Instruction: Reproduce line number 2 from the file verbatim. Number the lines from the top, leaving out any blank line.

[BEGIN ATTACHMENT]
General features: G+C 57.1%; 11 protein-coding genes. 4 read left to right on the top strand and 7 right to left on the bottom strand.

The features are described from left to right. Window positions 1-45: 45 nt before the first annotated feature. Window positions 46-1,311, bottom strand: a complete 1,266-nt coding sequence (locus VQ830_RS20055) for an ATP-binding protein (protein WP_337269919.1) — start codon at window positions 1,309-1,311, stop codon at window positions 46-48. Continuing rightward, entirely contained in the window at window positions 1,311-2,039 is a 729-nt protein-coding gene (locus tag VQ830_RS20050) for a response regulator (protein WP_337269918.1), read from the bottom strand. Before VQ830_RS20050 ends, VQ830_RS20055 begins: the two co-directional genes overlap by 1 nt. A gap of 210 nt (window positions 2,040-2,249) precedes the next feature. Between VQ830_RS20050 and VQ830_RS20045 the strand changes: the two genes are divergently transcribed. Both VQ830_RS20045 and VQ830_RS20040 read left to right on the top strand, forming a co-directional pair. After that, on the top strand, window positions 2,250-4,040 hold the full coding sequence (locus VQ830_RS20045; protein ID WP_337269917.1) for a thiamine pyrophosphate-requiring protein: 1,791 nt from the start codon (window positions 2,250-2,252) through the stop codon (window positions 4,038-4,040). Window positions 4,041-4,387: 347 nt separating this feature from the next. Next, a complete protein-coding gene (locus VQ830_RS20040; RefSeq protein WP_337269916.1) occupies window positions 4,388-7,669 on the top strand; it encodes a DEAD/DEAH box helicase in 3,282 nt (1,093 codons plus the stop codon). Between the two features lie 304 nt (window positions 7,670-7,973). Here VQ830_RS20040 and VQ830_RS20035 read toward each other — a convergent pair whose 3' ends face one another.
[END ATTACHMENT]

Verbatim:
The features are described from left to right. Window positions 1-45: 45 nt before the first annotated feature. Window positions 46-1,311, bottom strand: a complete 1,266-nt coding sequence (locus VQ830_RS20055) for an ATP-binding protein (protein WP_337269919.1) — start codon at window positions 1,309-1,311, stop codon at window positions 46-48. Continuing rightward, entirely contained in the window at window positions 1,311-2,039 is a 729-nt protein-coding gene (locus tag VQ830_RS20050) for a response regulator (protein WP_337269918.1), read from the bottom strand. Before VQ830_RS20050 ends, VQ830_RS20055 begins: the two co-directional genes overlap by 1 nt. A gap of 210 nt (window positions 2,040-2,249) precedes the next feature. Between VQ830_RS20050 and VQ830_RS20045 the strand changes: the two genes are divergently transcribed. Both VQ830_RS20045 and VQ830_RS20040 read left to right on the top strand, forming a co-directional pair. After that, on the top strand, window positions 2,250-4,040 hold the full coding sequence (locus VQ830_RS20045; protein ID WP_337269917.1) for a thiamine pyrophosphate-requiring protein: 1,791 nt from the start codon (window positions 2,250-2,252) through the stop codon (window positions 4,038-4,040). Window positions 4,041-4,387: 347 nt separating this feature from the next. Next, a complete protein-coding gene (locus VQ830_RS20040; RefSeq protein WP_337269916.1) occupies window positions 4,388-7,669 on the top strand; it encodes a DEAD/DEAH box helicase in 3,282 nt (1,093 codons plus the stop codon). Between the two features lie 304 nt (window positions 7,670-7,973). Here VQ830_RS20040 and VQ830_RS20035 read toward each other — a convergent pair whose 3' ends face one another.